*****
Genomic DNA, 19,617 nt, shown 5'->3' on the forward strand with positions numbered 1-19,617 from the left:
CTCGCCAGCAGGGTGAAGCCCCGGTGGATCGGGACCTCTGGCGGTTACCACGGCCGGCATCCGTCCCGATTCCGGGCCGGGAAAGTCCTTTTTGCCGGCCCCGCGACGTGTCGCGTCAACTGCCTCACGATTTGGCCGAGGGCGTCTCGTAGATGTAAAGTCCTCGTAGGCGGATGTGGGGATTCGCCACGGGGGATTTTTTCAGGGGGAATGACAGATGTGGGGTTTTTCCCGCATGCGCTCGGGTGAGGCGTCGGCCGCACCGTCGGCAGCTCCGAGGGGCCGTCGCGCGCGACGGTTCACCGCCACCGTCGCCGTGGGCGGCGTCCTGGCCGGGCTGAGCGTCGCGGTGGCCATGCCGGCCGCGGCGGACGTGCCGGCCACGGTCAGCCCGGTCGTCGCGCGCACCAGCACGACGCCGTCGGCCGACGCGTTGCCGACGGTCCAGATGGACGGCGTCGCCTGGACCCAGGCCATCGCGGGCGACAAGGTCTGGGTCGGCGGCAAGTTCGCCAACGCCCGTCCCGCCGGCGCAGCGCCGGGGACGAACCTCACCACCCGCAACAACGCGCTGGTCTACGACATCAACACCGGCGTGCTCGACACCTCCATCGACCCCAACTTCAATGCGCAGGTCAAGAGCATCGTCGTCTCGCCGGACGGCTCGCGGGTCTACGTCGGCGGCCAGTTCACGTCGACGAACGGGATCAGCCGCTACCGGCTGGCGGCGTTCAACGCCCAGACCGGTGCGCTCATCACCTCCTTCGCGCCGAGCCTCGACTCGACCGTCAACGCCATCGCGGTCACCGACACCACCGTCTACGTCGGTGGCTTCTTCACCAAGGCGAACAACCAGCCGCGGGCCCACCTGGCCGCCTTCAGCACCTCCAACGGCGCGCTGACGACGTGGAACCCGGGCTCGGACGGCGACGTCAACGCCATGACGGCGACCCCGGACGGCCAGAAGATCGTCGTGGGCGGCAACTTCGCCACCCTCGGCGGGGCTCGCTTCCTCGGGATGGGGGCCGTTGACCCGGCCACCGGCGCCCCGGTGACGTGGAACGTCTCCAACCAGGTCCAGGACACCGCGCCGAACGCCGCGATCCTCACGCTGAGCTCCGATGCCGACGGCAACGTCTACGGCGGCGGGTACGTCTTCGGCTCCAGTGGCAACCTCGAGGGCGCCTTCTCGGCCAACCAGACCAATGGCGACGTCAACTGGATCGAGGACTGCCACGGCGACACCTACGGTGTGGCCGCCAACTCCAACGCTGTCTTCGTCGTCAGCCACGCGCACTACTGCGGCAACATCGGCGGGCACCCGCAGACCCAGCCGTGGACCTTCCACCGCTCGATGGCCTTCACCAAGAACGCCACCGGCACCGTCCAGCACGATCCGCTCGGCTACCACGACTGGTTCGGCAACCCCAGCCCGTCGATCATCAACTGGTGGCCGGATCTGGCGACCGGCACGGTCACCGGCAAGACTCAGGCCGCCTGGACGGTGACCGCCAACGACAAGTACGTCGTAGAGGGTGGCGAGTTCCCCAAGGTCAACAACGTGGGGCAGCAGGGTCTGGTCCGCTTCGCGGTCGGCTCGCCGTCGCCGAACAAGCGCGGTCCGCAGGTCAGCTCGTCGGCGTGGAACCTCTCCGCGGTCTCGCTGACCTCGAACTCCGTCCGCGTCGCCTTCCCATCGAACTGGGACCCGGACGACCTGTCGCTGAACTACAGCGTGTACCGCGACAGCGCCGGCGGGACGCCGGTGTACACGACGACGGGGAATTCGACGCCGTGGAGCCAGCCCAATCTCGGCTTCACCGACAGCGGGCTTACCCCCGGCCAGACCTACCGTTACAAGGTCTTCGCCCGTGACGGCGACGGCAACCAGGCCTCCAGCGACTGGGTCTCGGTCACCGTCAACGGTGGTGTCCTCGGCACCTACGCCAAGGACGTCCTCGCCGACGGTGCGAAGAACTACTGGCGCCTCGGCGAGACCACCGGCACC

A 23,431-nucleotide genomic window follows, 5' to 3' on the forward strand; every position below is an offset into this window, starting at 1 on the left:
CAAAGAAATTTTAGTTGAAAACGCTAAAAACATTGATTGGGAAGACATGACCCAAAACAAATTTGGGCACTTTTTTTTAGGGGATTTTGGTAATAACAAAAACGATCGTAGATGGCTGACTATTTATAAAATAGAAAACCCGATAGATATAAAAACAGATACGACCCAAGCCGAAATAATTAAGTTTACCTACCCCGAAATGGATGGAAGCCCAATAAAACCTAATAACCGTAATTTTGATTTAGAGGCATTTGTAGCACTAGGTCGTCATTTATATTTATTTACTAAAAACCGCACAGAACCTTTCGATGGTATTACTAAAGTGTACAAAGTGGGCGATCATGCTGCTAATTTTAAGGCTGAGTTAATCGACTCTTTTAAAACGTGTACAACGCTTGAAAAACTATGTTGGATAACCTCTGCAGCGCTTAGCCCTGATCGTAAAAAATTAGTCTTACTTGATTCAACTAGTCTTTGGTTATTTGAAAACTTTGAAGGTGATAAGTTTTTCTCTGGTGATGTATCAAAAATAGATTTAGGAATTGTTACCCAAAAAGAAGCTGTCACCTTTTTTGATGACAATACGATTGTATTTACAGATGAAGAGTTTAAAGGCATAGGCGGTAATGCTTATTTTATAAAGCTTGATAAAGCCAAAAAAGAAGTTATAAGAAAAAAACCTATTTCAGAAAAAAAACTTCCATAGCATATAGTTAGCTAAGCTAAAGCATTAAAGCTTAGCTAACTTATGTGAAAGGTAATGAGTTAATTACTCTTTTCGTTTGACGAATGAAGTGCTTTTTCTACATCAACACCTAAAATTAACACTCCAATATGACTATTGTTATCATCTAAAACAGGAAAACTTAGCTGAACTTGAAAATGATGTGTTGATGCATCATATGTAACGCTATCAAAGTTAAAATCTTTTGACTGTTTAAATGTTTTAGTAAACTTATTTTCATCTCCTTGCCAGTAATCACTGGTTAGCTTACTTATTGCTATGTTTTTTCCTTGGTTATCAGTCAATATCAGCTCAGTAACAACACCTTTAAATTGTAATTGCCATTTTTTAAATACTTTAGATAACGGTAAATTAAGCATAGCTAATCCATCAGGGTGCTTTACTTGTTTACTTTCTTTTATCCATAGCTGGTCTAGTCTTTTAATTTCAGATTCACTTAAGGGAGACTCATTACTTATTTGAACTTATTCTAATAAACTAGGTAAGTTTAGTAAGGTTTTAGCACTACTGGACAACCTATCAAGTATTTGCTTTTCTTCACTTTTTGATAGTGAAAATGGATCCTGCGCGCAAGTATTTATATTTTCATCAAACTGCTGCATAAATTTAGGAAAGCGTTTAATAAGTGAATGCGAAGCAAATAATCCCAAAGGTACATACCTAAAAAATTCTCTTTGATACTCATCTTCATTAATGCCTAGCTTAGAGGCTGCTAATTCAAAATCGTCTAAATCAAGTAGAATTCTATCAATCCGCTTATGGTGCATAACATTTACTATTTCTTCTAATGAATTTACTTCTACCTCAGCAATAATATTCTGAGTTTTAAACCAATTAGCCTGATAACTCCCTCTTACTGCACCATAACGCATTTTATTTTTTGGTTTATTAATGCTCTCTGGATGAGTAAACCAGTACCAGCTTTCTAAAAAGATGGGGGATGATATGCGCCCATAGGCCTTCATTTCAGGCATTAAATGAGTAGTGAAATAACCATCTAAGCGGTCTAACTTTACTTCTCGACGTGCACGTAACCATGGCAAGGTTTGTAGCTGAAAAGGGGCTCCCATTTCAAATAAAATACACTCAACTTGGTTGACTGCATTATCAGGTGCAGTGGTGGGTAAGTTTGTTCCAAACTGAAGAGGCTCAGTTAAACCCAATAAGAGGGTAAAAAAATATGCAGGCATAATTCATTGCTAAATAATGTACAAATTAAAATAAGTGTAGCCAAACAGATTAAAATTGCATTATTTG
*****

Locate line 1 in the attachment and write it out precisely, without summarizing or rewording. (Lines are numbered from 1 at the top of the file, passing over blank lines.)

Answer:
Genomic DNA, 19,617 nt, shown 5'->3' on the forward strand with positions numbered 1-19,617 from the left: